disability and this presented him with a problem. When taking his medication, he claims that he was not able to think freely and thus it caused him to make little or no progress with his research. As a result, John stops taking his medication so that he can think better. This costs him greatly as shortly after he stops taking his medication, he becomes delusional. John is giving his baby a bath one day after his wife went out into the backyard to hang up laundry. She notices that something is off then sprints back inside to find their baby almost drowning while John is having a schizophrenic episode and telling her that Charles was watching the baby. She rescues the baby as while she watches John have an argument what seems like nothing but is actually with Charles and William Parcher. During this supposed argument, Parcher pulls a gun on John’s wife, which causes John to try to tackle Parcher and save his wife since he thinks that all of this is real. When he runs at Parcher, he actually runs at his wife and knocks her over. As she attempts to leave the house, John runs out and explains that he has realized that none of what just happened was real, which shows that he recognized he was having a delusion. This is where the mood of the movie changes as John has come to terms that he may or may not be able to defeat his schizophrenia.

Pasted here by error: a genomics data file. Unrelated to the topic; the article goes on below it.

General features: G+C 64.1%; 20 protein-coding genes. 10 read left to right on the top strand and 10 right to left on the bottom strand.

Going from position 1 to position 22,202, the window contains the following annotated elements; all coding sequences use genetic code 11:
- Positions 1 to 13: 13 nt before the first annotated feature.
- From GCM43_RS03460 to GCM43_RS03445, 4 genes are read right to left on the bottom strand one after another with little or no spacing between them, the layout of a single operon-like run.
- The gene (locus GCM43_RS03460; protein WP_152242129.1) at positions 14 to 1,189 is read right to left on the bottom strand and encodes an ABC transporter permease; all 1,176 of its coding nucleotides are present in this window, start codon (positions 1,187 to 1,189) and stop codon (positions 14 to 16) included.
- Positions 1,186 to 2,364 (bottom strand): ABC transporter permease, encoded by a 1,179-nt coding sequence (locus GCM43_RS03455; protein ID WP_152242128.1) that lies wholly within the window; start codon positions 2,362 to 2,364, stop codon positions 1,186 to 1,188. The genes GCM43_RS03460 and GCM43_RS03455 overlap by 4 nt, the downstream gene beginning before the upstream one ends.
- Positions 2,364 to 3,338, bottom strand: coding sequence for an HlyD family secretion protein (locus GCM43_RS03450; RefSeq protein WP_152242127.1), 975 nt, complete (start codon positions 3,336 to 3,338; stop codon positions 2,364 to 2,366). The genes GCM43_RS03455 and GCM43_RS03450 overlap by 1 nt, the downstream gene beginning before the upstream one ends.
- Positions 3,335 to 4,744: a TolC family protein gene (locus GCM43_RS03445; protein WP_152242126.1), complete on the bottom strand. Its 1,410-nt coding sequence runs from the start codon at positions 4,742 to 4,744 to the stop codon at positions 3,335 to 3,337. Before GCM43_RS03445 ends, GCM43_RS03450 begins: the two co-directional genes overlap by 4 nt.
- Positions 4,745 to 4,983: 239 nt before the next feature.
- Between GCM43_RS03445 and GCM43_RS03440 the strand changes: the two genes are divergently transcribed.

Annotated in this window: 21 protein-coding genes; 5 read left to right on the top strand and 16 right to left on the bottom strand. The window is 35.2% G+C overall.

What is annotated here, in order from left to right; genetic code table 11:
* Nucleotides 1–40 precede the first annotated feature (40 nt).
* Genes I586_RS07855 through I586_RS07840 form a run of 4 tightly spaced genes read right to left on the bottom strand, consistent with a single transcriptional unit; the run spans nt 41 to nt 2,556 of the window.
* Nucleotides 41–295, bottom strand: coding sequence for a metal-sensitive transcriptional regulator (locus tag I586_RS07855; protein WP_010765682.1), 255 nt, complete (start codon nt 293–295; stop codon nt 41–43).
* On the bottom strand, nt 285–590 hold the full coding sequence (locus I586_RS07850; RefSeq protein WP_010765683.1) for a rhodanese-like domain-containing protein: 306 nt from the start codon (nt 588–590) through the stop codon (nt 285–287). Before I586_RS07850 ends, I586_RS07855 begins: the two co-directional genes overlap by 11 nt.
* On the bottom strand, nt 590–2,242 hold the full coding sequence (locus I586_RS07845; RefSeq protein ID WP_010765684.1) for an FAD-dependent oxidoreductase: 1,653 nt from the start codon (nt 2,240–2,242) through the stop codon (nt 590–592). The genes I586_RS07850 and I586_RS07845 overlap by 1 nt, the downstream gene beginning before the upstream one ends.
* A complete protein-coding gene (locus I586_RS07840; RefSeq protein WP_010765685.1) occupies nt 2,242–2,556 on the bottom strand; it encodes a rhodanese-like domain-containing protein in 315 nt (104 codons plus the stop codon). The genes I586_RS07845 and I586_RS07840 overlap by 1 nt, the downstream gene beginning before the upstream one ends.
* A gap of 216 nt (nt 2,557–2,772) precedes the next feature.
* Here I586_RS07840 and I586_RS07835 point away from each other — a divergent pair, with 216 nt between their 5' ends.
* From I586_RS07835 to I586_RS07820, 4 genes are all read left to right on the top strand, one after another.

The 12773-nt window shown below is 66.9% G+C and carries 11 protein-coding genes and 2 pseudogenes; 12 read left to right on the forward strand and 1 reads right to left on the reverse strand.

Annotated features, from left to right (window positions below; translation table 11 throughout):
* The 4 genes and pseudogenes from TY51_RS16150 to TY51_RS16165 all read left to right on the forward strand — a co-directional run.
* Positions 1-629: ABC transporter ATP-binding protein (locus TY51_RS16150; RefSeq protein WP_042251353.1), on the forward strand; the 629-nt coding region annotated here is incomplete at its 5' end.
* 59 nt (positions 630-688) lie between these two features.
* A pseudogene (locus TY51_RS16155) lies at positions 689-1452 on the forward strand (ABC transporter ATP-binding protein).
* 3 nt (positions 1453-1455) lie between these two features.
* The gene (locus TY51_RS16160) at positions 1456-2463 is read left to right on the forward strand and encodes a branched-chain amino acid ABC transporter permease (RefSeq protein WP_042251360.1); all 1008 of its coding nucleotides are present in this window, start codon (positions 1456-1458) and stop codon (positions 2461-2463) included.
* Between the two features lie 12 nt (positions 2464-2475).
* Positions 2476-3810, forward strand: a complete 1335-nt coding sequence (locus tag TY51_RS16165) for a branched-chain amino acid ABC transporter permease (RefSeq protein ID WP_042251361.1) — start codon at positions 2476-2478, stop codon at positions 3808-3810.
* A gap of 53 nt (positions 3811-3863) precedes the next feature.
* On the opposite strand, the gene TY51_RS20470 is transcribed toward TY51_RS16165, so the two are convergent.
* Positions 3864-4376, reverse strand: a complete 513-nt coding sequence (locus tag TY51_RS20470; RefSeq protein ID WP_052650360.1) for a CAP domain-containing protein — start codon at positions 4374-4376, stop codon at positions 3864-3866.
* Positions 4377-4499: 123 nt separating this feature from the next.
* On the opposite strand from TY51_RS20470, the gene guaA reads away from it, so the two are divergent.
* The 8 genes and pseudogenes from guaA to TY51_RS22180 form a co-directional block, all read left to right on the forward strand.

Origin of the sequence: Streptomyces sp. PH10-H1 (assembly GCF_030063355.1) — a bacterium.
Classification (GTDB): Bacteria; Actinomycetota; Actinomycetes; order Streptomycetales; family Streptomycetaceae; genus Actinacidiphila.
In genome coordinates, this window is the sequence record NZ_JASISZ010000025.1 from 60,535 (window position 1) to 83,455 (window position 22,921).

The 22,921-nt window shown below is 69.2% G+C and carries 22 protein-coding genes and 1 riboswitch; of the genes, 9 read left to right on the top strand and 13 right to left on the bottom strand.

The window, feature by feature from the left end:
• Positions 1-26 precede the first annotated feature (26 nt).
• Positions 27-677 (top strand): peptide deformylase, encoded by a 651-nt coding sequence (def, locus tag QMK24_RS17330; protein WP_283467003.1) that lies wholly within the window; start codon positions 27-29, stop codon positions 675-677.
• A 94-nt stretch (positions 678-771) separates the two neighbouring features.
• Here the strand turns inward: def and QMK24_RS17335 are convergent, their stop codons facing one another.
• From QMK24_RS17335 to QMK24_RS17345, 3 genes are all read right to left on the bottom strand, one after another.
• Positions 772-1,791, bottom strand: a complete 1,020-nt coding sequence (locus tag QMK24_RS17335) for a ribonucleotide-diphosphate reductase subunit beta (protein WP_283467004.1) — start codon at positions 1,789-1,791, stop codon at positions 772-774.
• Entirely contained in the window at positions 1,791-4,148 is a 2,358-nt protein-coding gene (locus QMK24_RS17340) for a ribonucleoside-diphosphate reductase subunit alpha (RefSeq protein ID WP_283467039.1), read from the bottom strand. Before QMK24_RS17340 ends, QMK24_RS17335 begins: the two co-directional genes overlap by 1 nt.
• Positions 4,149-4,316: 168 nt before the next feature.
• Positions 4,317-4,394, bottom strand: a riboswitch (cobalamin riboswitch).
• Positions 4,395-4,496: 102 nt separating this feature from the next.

This scene presents another opportunity to let the audience know how John is feeling. After leaving the psychiatric hospital, John has to take medicine that helps prevent the delusions from occurring however, this impedes his thinking so he stops taking the pills, which almost has disastrous consequences. This scene specifically does a good job of appealing to the emotions of the audience because almost everyone has taken medicine or been sick to the point where it affects how they think, which often times leads to people not taking their medication. These drugs have a mild effect profile that help decrease the delusions, yet people still relapse (Gil). These drugs affect how people think and feel so as a result people stop taking them. This shows how much more research needs to be done in order to understand schizophrenia more in order to prevent more relapses. This leads to the next point though, which is that medication may be the best solution but the best solution may not be able to solve everything. According to ABC News, “The movie’s message that medications are an important part of treatment, although they aren’t a cure-all, is an accurate message” (ABC News). The movie portrays a very real example of how medication may help although there are still limitations to what it can do.